DURING the afternoon session at last week's Harvey Beef Gate 2 Plate Challenge field day in Albany, Caris Jones, livestock genetics project manager at Meat & Livestock Australia (MLA), spoke about the industry's aim to be carbon neutral by 2030 (CN30) in the red meat industry.
After providing some information on what MLA is all about as a company, Ms Jones moved on to explaining where the agricultural industry was at in terms of reducing greenhouse gases and the steps they were taking going forward.
"MLA is a service provider, invested to ensure that producers are profitable, there is global stability and competitiveness for producers," Ms Jones said.
MLA is looking at targeted investments to address the big industry challenges, with climate variability being one of those challenges.
"We are investing in research and development to help work towards achieving net zero greenhouse gas emissions in the red meat industry," she said.
"Red meat CN30 has an ambitious goal to double the value of red meat value and sales."
MLA will look to achieve this goal through co-ordinated research and development efforts.
"We have actually managed to decrease our greenhouse gas emissions by 57 per cent, so we are already on our way to CN30," Ms Jones said.
The three main factors to be aware of going forward for producers is greenhouse gas avoidance - knowing the sources of emission such as livestock production, carbon storage and ensuring integrated management systems which is the need to measure emissions to know where you are at so you can improve.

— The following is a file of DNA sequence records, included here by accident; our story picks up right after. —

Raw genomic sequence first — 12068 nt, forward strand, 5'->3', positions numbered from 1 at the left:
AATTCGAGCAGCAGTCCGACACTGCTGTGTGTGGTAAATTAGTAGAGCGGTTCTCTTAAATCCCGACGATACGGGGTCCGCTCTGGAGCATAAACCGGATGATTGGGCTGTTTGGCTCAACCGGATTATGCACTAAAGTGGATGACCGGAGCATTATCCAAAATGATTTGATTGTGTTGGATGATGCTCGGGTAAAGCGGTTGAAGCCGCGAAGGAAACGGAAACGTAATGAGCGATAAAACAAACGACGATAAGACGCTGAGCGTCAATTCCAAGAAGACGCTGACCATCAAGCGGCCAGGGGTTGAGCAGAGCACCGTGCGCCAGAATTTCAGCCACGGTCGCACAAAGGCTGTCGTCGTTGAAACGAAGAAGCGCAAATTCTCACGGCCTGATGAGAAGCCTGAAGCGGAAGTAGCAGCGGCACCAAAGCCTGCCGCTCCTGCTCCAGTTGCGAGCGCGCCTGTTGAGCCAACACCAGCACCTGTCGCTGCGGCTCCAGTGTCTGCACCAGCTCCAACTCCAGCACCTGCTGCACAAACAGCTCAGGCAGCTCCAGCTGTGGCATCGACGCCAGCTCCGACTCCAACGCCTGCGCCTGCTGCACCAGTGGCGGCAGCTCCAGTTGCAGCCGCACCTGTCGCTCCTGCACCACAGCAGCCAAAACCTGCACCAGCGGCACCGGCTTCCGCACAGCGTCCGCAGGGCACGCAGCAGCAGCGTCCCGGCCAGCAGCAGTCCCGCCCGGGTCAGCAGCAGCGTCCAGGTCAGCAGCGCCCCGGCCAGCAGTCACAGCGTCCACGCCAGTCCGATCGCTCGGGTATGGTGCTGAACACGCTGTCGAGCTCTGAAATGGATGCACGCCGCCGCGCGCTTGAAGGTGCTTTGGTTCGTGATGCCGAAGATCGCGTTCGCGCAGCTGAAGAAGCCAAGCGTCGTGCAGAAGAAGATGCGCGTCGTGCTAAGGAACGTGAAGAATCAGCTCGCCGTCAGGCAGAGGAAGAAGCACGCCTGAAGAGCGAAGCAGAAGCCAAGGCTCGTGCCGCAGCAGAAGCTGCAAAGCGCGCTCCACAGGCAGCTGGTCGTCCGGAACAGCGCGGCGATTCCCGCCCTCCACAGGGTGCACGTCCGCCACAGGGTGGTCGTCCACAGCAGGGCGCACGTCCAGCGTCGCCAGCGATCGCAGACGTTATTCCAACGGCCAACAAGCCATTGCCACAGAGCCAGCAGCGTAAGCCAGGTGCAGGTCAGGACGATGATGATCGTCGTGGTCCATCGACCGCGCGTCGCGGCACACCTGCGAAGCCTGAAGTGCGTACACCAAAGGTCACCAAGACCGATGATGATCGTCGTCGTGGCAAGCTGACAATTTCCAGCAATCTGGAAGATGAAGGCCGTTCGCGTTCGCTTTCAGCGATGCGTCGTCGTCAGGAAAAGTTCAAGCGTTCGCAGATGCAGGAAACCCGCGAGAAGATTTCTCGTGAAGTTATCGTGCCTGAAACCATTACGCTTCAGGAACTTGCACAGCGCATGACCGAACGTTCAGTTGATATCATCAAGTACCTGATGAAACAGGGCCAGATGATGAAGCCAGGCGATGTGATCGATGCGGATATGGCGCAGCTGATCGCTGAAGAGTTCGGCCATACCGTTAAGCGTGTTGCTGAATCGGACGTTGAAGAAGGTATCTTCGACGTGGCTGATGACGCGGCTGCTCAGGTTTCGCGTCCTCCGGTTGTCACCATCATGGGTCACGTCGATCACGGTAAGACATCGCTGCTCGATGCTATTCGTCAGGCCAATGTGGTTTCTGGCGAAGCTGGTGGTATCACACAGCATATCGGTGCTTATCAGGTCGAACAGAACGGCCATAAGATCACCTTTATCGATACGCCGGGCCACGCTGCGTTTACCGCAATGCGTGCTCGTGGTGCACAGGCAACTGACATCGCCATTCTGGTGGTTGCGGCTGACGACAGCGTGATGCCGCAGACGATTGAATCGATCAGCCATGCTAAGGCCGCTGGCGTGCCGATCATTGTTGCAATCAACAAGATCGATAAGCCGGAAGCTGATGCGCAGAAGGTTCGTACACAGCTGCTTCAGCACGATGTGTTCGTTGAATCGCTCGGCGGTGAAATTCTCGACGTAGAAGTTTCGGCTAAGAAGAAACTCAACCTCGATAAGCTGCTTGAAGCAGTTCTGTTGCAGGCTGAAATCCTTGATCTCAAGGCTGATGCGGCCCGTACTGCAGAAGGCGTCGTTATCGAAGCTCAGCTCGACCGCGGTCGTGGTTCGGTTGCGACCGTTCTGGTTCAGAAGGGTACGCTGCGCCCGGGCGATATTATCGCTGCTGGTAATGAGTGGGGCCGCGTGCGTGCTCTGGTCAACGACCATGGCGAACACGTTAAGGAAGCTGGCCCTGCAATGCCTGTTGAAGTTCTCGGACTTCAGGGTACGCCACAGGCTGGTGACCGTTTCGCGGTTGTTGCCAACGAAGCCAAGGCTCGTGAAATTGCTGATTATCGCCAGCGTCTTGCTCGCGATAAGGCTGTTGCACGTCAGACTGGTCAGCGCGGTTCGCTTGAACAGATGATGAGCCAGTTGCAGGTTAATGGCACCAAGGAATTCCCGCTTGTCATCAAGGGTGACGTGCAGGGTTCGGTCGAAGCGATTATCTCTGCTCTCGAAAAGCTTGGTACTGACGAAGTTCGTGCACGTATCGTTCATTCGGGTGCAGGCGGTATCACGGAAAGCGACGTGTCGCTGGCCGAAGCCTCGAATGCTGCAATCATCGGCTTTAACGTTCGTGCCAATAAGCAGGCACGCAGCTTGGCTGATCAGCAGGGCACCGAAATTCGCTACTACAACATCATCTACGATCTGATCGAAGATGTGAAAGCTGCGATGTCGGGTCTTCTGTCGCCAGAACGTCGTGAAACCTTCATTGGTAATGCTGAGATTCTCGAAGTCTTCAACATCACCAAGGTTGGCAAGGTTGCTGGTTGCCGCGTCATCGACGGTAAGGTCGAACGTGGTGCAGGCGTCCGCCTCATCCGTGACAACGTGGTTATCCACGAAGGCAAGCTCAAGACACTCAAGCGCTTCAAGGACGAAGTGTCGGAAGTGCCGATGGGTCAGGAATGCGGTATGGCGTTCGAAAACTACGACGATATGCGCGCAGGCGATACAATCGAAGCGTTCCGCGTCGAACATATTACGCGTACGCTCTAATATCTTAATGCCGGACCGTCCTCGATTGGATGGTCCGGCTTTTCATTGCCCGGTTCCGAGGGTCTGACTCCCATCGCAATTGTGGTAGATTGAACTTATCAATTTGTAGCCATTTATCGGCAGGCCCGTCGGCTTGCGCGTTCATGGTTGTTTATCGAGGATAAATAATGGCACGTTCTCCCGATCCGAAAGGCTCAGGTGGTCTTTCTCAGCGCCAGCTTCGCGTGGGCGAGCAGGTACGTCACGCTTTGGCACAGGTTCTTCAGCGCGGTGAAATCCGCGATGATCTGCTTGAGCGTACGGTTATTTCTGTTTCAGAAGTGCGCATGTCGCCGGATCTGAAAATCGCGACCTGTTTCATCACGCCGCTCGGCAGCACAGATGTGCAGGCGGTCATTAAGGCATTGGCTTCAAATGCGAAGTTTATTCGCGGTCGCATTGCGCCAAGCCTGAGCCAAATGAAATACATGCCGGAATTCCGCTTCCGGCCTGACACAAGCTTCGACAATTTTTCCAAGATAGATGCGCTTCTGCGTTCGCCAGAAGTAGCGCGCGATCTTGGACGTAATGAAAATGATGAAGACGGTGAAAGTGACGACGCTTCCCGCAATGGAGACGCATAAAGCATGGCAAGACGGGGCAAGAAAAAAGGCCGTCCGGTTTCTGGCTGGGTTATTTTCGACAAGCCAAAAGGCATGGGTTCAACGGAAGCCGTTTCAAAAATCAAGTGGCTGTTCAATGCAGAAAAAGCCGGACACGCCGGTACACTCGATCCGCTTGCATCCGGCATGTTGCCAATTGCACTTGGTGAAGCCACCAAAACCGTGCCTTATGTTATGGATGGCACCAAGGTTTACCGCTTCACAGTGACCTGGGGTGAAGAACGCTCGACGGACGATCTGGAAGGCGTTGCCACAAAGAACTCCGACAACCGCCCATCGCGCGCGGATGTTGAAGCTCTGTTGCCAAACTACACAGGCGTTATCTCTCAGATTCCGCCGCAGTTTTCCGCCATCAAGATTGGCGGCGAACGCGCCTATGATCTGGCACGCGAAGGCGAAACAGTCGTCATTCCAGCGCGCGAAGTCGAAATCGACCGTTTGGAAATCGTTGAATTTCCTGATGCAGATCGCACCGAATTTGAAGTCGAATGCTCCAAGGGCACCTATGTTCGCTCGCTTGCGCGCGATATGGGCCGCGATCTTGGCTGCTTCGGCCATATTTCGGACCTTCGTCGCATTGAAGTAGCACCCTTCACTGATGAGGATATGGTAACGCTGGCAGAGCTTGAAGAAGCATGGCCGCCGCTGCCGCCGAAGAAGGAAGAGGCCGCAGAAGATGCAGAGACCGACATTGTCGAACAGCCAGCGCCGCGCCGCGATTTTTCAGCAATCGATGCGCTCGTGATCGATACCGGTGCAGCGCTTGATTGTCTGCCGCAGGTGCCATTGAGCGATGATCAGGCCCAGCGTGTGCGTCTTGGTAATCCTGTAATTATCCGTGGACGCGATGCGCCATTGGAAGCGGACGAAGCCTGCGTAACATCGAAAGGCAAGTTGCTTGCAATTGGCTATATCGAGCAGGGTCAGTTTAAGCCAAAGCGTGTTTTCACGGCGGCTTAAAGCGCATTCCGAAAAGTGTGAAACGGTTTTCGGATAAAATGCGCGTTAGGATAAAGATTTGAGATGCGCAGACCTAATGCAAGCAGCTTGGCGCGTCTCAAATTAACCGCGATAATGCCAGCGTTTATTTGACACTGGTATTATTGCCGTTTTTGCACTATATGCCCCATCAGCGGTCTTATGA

Ms Jones went on to explain some of the benefits of reducing greenhouse gas emissions.
"This will help us demonstrate our environmental stewardship," she said.
"Our consumers already expect we are doing a good job we want to make sure that they continue to feel that way so we can keep market access on both a domestic and international level."
One of the larger sources of greenhouse gases in the industry is methane from livestock, which according to Ms Jones is strongly linked to feed intake due to the carbohydrates consumed by the cattle being turned into methane, with about 50-90kg of methane per year per head being produced.
"This is a 10pc loss of feed energy, which equates to 33-60 grazing days lost per year from methane being produced instead of productivity such as growth," Ms Jones said.
She also said there was variation between individual animals, which from a genetics perspective, could be exploited and used to produce cattle and sheep that put less methane into the atmosphere and will ultimately help to increase animal productivity and profitability.
The remainder of the talk was centred around genetic progress and how producers will be able to breed a lower emission herd going forward.